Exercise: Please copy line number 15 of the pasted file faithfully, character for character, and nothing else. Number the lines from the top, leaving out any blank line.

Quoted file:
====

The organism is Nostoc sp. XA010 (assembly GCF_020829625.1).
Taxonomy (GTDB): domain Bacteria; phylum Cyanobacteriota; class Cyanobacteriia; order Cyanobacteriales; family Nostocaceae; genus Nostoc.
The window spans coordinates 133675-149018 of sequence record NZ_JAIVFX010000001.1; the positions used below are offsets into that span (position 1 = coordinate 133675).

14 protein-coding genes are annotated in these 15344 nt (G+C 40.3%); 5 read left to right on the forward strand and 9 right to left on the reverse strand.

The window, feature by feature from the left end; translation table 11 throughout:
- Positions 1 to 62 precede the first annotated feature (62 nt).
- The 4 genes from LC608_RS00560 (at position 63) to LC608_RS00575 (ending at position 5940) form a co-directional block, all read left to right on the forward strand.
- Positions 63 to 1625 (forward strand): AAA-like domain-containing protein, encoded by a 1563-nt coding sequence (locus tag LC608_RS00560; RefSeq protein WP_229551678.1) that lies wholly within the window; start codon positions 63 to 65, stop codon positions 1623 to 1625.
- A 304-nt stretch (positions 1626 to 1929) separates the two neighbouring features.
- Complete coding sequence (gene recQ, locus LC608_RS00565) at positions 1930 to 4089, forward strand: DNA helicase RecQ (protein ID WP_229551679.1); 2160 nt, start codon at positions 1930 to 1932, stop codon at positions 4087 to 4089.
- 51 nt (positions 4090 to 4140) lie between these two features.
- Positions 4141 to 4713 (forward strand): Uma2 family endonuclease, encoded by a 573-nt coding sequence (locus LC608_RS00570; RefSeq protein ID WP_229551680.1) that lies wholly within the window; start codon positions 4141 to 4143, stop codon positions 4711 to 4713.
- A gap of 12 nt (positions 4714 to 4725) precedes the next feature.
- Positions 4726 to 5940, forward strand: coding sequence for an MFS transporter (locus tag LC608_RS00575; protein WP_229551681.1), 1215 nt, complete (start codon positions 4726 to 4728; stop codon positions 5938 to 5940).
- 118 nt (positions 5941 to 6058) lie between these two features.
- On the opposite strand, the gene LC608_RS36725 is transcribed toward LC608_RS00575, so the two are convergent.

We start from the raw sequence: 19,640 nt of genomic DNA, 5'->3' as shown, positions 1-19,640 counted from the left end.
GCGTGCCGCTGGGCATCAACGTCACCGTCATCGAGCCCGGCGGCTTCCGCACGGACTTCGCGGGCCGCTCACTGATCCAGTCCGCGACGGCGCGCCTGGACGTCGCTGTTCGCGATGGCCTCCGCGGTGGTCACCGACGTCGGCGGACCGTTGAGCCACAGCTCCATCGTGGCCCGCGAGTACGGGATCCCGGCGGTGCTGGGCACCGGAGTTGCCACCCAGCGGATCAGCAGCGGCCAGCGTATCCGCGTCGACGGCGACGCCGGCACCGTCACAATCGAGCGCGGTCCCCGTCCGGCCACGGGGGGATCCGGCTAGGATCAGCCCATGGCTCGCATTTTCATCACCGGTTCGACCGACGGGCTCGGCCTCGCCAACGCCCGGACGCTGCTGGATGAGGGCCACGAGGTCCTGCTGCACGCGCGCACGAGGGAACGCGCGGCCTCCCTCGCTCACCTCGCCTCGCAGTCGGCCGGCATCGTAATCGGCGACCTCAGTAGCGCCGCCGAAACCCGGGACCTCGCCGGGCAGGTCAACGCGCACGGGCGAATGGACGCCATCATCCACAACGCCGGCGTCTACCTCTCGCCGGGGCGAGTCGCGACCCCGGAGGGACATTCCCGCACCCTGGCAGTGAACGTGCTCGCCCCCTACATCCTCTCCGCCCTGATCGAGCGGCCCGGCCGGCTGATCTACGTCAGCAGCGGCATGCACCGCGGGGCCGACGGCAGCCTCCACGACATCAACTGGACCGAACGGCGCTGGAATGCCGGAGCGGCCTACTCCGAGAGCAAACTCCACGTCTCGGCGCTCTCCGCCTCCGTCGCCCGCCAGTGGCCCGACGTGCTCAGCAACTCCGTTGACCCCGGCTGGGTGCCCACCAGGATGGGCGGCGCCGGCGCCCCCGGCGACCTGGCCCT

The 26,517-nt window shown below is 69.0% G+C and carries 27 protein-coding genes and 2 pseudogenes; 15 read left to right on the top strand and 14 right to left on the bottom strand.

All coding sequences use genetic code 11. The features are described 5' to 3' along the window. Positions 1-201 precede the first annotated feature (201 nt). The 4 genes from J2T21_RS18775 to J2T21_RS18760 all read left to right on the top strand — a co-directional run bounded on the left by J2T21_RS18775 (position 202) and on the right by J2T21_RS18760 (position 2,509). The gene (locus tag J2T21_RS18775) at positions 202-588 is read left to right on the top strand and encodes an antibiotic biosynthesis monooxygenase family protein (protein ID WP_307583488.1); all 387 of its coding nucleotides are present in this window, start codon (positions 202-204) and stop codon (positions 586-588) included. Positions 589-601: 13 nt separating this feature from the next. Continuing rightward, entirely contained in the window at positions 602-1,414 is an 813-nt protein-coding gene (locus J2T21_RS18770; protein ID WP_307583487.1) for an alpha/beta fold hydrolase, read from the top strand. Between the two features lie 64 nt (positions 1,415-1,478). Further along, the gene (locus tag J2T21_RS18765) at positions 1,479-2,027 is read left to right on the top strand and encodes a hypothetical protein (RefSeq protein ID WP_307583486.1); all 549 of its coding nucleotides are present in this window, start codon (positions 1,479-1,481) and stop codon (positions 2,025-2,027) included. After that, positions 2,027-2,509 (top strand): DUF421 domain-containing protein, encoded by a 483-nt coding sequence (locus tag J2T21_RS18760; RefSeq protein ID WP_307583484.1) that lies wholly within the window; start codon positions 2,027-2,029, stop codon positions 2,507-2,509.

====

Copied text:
- 118 nt (positions 5941 to 6058) lie between these two features.